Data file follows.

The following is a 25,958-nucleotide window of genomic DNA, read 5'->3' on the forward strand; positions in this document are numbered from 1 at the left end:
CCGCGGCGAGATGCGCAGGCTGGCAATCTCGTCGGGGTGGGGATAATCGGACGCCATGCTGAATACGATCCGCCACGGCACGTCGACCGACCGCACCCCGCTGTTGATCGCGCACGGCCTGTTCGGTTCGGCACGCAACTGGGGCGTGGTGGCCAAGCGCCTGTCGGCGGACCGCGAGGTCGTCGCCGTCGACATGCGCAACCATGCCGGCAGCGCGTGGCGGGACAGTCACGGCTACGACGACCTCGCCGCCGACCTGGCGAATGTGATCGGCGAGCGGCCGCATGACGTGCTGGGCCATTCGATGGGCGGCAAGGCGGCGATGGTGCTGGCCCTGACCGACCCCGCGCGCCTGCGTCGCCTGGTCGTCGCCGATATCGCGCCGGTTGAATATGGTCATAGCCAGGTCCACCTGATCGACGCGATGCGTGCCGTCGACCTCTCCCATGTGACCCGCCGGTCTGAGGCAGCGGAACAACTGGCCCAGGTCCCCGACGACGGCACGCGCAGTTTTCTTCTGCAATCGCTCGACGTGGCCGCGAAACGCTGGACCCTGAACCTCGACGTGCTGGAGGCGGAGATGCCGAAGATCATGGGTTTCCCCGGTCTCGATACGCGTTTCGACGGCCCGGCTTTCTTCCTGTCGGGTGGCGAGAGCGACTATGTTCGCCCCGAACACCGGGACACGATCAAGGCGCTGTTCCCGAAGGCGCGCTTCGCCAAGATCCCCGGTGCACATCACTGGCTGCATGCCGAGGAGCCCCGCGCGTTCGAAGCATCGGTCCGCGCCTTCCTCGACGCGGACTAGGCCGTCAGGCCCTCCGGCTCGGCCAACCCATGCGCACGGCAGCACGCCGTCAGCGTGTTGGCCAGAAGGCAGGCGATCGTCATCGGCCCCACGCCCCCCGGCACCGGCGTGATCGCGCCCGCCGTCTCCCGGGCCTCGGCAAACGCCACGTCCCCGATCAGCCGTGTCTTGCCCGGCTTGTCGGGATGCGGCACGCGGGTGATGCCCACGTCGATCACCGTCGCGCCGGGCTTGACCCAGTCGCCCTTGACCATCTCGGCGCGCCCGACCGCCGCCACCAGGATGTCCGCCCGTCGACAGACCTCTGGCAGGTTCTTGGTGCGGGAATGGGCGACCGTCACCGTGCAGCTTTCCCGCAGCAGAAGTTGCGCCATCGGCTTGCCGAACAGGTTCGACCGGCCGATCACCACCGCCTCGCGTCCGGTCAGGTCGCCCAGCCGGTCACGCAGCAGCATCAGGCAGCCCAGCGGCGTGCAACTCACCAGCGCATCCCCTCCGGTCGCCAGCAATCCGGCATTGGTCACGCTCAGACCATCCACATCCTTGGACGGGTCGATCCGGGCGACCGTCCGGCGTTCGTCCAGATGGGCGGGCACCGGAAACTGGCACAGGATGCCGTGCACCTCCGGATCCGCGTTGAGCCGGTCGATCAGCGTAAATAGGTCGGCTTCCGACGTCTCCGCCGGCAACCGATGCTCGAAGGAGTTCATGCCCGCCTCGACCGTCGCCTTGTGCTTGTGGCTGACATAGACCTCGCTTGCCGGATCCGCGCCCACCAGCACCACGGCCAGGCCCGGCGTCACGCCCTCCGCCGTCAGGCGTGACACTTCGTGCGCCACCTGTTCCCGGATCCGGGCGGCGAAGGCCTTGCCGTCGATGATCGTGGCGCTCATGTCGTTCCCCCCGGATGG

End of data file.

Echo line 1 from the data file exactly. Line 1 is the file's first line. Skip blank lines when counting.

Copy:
The following is a 25,958-nucleotide window of genomic DNA, read 5'->3' on the forward strand; positions in this document are numbered from 1 at the left end: